Graham Heslop
Graham Heslop Graham has an insatiable appetite for books, occasionally dips into theology, and moonlights as a lecturer in New Testament Greek at George Whitefield College, Cape Town. He also serves on the staff team at Union Chapel Presbyterian Church and as the written content editor for TGC Africa. Graham is married to Lynsay-Anne and they have one son, Teddy.

Good Friday with Fred: The Cross of Jesus

Good Friday with Fred: The Cross of Jesus

Friedrich Nietzsche wasn’t coy about his loathing for Christians and the Church; read this, for example. Thus it might come as a surprise to readers that he largely esteemed Jesus Christ. Of course, being a product of the late 1800s, Nietzsche’s Jesus more resembles the reimagined Jesus of critical scholarship than the Gospels and history. Nevertheless, he admired Jesus, finding him to be both an impressive and imitable man.

Below we’re going to consider that instinct in some of Nietzsche’s writings as well as popular culture. Then I’ll briefly explain why it doesn’t provide a full picture of Jesus, before finally exhorting readers with the real wonder of Jesus’ death.

The Anti-Christ Admired the Christ

Consider a few passages from Nietzsche’s Anti-Christ. Commenting with overwhelming approval and admiration, the German writes that Jesus “died as he lived, as he taught - not to ‘redeem mankind’ but to demonstrate how one ought to live. What he bequeathed to mankind is his practice: his bearing before the judges, before the guards, before the accusers and every kind of calumny and mockery - his bearing on the cross. He does not resist, he does not defend his rights, he takes no steps to avert the worst that can happen to him - more, he provokes it” (§35).

You may have a few quibbles, such as: Jesus’ supposed provocation; or Nietzsche’s rejection of redemption. But the philosopher’s assessment of Christ and his crucifixion is—by and large—widely affirmed today. This is likely because it’s difficult to deny that Jesus’ life and death was a historical watershed. Since then, very few individuals have shaped civilisation or society to the extent that the itinerant Jewish rabbi and carpenter has. The mark Jesus left is indelible. And his continued significance is irrefutable. So much so that one of the most ardent critics of Christianity to ever live still upheld Jesus as an example, one who embodied resolve and determination.

Listen to how Nietzsche continues: on the cross Jesus gave flesh to his gospel, “Not to defend oneself, not to grow angry, not to make responsible…But not to resist even the evil man - to love him.” Here the German comes tragically close to understanding Jesus’ death. That is, on the cross we see grace, as Jesus refuses to hate those who hate him. As he called on his disciples to do, Jesus loved his enemies to the end (Matthew 5:43-44). Sadly, the German doesn’t major here—as both the Gospels and Epistles do. For Nietzsche again prefers to see in Jesus a model of uncompromising commitment.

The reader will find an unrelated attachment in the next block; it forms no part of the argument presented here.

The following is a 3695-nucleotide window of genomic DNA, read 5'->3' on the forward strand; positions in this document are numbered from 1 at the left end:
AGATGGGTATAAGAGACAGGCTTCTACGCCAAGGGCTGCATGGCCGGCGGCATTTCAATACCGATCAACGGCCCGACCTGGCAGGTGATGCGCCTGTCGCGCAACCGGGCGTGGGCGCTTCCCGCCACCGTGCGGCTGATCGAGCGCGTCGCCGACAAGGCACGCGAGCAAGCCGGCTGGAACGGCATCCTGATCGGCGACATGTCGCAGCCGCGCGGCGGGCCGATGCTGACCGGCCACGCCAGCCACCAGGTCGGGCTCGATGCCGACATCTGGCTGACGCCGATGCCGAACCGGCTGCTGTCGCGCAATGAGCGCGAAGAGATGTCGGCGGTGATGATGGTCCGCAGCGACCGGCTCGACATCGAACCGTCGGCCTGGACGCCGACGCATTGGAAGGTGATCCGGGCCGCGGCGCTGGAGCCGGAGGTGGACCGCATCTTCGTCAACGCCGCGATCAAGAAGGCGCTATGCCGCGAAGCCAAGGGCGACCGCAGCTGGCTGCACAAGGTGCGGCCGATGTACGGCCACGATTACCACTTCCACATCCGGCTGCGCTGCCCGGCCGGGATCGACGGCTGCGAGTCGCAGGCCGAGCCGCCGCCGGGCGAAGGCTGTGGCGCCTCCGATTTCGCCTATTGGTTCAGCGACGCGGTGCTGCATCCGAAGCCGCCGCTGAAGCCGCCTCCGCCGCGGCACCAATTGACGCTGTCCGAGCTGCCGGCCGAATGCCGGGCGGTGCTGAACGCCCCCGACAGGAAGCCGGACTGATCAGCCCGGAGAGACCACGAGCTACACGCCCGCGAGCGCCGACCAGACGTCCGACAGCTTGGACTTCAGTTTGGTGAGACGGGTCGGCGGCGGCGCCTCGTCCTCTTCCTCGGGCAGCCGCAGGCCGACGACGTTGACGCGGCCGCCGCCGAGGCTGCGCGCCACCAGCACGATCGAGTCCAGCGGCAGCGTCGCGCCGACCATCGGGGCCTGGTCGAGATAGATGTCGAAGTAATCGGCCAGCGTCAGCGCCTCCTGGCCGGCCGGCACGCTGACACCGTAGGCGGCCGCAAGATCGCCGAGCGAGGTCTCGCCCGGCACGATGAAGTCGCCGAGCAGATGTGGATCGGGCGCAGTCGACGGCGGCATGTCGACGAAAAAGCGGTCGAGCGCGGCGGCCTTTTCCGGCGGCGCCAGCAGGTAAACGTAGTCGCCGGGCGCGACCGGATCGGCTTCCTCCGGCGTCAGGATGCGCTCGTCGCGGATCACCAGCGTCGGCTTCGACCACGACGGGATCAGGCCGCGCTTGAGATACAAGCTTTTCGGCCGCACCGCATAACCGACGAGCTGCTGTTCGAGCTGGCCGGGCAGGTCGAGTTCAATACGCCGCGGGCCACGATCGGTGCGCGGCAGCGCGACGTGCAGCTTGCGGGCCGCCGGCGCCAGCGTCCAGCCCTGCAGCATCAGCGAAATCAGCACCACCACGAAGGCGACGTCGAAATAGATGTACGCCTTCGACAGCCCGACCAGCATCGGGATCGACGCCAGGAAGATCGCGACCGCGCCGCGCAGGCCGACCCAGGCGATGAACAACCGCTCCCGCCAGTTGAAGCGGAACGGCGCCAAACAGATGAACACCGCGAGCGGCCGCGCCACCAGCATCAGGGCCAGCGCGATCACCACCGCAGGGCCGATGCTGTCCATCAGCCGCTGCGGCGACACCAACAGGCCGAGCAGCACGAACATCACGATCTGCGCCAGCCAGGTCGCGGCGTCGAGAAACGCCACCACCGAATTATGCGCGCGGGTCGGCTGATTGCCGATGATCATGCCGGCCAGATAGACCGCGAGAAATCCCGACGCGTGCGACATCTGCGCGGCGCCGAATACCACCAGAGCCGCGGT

So, a few aphorisms on in his Anti-Christ, Nietzsche writes, “Jesus himself could have desired nothing by his death but publicly to offer the sternest test, the proof of his teaching” (§40). With his typical self-confident dismissal of all others, Nietzsche insists everyone else got Jesus wrong—except for him. According to the German, then, Jesus demonstrates to all onlookers unflinching resolve to one’s commitments. The crucifixion was Jesus’ “sternest test,” and the philosopher deems him to have passed with flying colours, however misunderstood he’s been since.

As I’ve already noted, Nietzsche’s Jesus is one that many people today readily celebrate. In recent years I’ve heard the likes of Jim Carrey and Jordan Peterson, along with many others in between,pointing to Jesus’ example in the face of staunch opposition and impossible odds, failure and severe suffering, and even death.

To use Nietzsche’s words, Jesus demonstrates how to live—and die—with conviction. In doing so he left us an approach to adversity and hardship. If you’ll forgive a colloquialism, Jesus stuck the landing. Despite the many opportunities to turn from his course, “to avert the worst,” he drank the poison, or cup. By dying for what he taught in accord with what he taught he gave the greatest defence of it. In this way he becomes someone worth imitating, an inspirational man to whom we ought to aspire. But to treat Jesus like this blatantly ignores at least one crucial piece of the passion narratives: Jesus was terrified.

The Cross Is Much More Than a Demonstration

As I wrote years ago, “Jesus’ agonising plea for rescue, his weakness supplemented by an angel’s strength, and the sweat like blood prevents us from saying that Jesus was bold before death (Luke 22:42-44)…That day was not an unflinching display of bravery.” Jesus begged the Father that he might be spared the cross (Matthew 26:39, 42, 44). During those last moments, the disciples witnessed their Lord wilting in fear, agonising over the prospect and sorrowful before his tremendous suffering.

If you’re looking for someone to imitate, based on their sheer resolve then you can do better. Try Socrates, who drinks his hemlock without worry, nonchalantly asking a friend to settle one of his debts. But Jesus offers us so much more than a stirring model. He accomplishes so much more than an admirable demonstration of grit.

What he offers us can only be understood in light of his terror and agonised prayers in Gethsemane. For there we learn that his death is like none other in history—it’s supremely unique. “My Father,” Jesus prays, “if it be possible, let this cup pass from me; nevertheless, not as I will, but as you will” (Matthew 26:39). That cup was nothing less than God’s wrath, so Jesus’ lips recoil and his face winces. Here is no model; here is a Saviour.

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